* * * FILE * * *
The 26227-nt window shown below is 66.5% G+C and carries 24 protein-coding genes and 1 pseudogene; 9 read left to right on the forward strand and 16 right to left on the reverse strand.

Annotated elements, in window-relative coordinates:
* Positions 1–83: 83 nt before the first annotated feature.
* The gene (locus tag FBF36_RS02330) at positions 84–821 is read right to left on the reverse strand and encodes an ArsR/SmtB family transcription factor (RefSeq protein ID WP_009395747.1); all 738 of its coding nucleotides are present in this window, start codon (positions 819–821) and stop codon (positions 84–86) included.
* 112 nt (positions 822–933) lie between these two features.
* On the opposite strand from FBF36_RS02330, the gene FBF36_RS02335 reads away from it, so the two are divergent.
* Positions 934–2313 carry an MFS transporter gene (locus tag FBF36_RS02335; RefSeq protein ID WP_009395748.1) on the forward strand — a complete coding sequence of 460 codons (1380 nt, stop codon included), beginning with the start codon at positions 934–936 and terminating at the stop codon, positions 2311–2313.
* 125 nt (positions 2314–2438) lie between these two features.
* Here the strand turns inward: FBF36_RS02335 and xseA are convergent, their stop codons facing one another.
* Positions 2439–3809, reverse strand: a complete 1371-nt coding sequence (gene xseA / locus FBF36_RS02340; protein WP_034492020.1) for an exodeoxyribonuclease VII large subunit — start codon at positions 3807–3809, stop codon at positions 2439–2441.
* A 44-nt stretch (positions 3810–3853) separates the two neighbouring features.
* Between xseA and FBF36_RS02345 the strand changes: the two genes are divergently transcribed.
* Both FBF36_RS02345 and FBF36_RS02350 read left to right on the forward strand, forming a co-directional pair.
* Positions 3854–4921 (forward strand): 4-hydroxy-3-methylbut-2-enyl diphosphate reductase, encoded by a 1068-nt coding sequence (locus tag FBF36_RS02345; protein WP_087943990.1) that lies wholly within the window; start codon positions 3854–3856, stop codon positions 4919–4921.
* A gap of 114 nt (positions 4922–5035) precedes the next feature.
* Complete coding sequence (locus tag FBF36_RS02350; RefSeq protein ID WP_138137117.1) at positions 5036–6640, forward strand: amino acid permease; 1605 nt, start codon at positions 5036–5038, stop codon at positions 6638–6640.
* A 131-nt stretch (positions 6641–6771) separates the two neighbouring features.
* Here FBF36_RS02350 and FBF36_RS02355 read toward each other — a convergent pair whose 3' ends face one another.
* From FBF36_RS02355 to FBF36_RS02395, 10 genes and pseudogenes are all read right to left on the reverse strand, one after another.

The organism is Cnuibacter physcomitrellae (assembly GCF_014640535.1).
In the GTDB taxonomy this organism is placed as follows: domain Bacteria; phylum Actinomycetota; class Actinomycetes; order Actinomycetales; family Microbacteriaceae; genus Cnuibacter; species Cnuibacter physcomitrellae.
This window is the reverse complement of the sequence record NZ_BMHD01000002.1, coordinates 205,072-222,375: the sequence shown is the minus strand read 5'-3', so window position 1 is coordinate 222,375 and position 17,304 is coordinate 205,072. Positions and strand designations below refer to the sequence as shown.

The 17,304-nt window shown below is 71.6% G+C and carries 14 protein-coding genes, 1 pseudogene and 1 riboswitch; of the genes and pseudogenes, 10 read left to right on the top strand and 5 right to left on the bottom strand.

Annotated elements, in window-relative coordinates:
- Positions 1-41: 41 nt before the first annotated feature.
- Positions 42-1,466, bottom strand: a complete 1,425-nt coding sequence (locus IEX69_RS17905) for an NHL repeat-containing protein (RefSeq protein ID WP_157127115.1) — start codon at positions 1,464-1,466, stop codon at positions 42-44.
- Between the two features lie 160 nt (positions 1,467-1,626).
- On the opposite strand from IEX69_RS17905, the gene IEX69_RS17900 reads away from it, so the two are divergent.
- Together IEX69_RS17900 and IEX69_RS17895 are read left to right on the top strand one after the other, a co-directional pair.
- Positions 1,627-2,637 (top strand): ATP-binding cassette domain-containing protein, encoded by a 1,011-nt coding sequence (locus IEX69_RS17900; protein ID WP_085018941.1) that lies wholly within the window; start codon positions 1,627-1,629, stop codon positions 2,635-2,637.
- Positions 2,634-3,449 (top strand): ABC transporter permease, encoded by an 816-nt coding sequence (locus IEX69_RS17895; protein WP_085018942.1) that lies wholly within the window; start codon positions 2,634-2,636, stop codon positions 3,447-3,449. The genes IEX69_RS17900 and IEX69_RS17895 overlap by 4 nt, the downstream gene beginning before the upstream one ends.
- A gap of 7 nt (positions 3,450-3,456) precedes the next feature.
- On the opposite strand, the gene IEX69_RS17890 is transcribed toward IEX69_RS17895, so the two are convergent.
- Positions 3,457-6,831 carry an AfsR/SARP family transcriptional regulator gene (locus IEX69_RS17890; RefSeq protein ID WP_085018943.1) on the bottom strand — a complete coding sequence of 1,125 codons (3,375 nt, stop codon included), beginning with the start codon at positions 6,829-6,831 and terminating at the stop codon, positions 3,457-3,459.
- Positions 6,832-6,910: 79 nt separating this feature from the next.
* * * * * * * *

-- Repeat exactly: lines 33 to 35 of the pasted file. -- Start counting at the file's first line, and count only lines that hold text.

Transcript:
- On the opposite strand, the gene IEX69_RS17890 is transcribed toward IEX69_RS17895, so the two are convergent.
- Positions 3,457-6,831 carry an AfsR/SARP family transcriptional regulator gene (locus IEX69_RS17890; RefSeq protein ID WP_085018943.1) on the bottom strand — a complete coding sequence of 1,125 codons (3,375 nt, stop codon included), beginning with the start codon at positions 6,829-6,831 and terminating at the stop codon, positions 3,457-3,459.
- Positions 6,832-6,910: 79 nt separating this feature from the next.